I wouldn’t categorize it as an SUV myself but I think it’s smart of Chevy to try and sell it as one. They could never convince a buyer that a Spark EV or Volt is a small SUV. But the Bolt? Maybe…

              Price wise it is right in the middle of the pack. Trax and Equinox start in the low 20k, Traverse starts in the high 20k, Tahoe and Expedition are in the 40K range. It is better optioned than the Trax and Equinox. And the Bolt blows the Traverse out of the water in efficiency, although it seats 2 less.

              Now that the range is large enough, I could see it being great for small families or commuters as an alternative to the small/mid-size Chevy CUVs/SUVs.

      3. AlphaEdge says:

        Wade, he is questioning the word “Affordable”.

        I agree, it’s certainly not affordable, if I can buy two Toyota Corollas for the price of one Bolt.

        But then again, the Bolt cannot receive enough accolades.

        1. WadeTyhon says:

          You’re right, certainly the Bolt is nowhere near as cheap as a Toyota Corolla, and the Bolt definitely deserves the accolades. 🙂 Even though the Bolt will not be selling any significant fraction of the number of Toyota Corollas. Not anytime soon.

          But really no EVs or PHEVs are price competitive with those base level vehicles yet.

          The Bolt EV and the Model 3 will made a huge step towards making EVs affordable. I also want Tesla and GM to make a profit on these vehicles. So if 35-37,000 is what the base price needs to be right now, it works for me!

        2. Kdawg says:

          But brace yourself for the rationalizations of how a Model 3 at the same price is somehow “affordable”

    2. Eco says:

      If you factor in …

      1. No fuel purchase
      2. No oil changes / tune ups / brake jobs
      3. No harm to your/family health

      BEVs are economical now and as the batteries inevitably get less expensive, ICEs will be a stranded asset.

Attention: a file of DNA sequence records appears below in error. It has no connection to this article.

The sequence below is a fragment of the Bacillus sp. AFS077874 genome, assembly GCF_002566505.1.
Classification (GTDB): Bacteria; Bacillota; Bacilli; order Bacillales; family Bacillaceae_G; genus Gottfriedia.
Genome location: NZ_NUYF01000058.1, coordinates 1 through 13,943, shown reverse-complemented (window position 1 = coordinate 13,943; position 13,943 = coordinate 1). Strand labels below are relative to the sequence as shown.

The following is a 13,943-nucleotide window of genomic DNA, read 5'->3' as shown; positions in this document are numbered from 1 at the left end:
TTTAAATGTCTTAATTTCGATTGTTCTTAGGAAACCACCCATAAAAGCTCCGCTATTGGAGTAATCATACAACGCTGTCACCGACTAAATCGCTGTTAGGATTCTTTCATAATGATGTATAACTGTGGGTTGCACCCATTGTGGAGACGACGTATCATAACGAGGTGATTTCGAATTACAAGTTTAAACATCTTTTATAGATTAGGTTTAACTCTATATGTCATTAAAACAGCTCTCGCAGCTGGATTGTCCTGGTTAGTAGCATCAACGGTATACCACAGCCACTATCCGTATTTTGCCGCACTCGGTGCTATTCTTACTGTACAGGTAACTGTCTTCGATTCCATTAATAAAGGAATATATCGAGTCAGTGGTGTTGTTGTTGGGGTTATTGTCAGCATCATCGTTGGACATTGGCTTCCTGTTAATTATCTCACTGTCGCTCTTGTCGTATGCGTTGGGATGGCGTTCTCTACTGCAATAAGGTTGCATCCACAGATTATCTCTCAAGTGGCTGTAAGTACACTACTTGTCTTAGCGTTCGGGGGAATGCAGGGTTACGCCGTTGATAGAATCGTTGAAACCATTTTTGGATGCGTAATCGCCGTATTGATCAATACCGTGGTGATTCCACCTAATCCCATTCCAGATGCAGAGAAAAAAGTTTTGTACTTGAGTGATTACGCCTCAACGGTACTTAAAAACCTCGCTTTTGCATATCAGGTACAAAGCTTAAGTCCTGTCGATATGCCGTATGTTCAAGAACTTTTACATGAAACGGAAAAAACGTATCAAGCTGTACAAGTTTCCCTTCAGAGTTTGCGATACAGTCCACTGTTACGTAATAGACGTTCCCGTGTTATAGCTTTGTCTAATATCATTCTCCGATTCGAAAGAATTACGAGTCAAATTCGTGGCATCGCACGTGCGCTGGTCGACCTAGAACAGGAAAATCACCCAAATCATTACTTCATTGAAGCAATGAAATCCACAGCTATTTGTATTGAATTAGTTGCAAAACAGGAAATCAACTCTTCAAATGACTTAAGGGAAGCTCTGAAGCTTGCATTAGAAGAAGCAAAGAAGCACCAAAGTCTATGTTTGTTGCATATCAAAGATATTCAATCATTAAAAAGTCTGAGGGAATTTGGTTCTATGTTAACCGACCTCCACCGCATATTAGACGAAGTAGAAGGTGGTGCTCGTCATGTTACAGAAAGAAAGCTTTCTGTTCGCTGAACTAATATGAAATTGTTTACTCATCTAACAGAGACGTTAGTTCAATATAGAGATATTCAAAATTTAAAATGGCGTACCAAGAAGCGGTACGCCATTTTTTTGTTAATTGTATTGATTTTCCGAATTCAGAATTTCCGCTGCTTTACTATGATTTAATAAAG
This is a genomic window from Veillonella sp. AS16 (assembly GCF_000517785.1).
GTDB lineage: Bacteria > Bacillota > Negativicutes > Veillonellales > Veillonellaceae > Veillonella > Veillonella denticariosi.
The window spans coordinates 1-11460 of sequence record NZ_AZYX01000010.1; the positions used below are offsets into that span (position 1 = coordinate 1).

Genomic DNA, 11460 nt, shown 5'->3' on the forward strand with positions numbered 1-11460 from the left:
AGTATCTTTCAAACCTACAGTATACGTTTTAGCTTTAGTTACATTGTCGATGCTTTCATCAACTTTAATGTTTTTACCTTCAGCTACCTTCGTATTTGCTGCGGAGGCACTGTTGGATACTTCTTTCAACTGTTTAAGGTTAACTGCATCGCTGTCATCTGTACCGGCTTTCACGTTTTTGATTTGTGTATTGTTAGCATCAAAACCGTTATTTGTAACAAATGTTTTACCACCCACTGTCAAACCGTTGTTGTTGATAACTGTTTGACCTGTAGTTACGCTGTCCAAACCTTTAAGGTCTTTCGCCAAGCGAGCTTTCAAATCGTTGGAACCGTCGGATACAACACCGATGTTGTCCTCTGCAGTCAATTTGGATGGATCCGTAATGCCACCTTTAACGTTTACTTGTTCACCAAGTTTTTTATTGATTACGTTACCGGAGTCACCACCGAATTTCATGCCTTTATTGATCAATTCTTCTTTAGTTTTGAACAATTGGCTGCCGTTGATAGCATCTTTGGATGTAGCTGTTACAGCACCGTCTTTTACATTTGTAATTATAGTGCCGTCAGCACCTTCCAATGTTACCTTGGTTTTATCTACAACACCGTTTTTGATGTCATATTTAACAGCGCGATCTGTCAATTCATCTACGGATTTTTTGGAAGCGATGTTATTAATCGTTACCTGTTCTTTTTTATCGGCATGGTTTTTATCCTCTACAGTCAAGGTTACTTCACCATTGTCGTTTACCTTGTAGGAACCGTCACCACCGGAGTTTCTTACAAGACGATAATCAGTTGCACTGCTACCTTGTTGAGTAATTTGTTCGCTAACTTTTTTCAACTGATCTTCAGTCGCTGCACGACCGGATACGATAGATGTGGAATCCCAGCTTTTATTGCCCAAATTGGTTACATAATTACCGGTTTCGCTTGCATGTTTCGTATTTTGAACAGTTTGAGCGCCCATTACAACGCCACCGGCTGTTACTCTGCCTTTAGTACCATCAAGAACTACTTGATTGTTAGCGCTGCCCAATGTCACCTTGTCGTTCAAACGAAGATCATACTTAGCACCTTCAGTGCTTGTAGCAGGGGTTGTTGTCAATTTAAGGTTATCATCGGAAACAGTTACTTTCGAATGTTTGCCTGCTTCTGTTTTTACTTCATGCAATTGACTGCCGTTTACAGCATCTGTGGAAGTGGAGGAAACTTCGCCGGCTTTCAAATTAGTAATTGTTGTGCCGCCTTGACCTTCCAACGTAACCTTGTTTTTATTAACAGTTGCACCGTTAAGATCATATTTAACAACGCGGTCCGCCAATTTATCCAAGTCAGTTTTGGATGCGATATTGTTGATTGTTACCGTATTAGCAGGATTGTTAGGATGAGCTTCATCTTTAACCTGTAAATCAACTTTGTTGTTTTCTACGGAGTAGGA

3. trololo says:

      Indeed, that’s not an affordable car. Cut the price by two or three.

      1. Roy_H says:

        Do those cars you listed sell new for $10k to $15k?

        1. Nick says:

          New stripper LEAF is $18k, used in the 10k-13k range. They are shockingly affordable.

    4. Mikael says:

      Any middle class family could buy such a car if they wanted to. That is pretty affordable.

      Affordable and cheap are two different things.

      Lots of people can’t afford to buy a new car at all, no matter how “affordable” it is.

    5. ModernMarvelFan says:

      A Troll wrote:

      ““Affordable”

      Nissan Sentra, POS that is slow and did poorly on safety.

      Toyota Corolla. POS that is even slower.

      Honda Fit. Cheapest POS that Honda sells in the US and even cheaper than Corolla, so why compare against that class. Extremely slow!

      Chevy Cruze, More like a good value for the class, but still slow rental car like.

      Hyundai Elantra, Spacious for its class but slow

      Kia Rio/Soul/Forte, Slow and ugly.

      $36,500.00 is not “affordable”……lol”

      It is among one of the MOST efficient AND Most afforable car that does 0-60 in 6.3seconds.

      How many 6.3seconds or better car are more affordable and equally efficient?

      Performance has a cost to it.

      1. AlphaEdge says:

        That’s a good point. Important, especially when trying to merge onto a freeway.

        But then again, I never really had problems merging with some of those cars on your list marked as “slow” when doing that.

    6. BenG says:

      Nissan Leaf, now available with a $10k rebate in NC, and the $7500 fed tax credit, certainly fits into the list of affordable vehicles for NC residents.

      In fact if you can use the full tax credit it is among the very cheapest cars you can buy here.

  5. realistic says:

    Since most people posting here are very dedicated BEV fans, the term “electrification” as used in the industry doesn’t mean what it does to the majority of auto manufacturers and Tier 1 system/subsystem suppliers.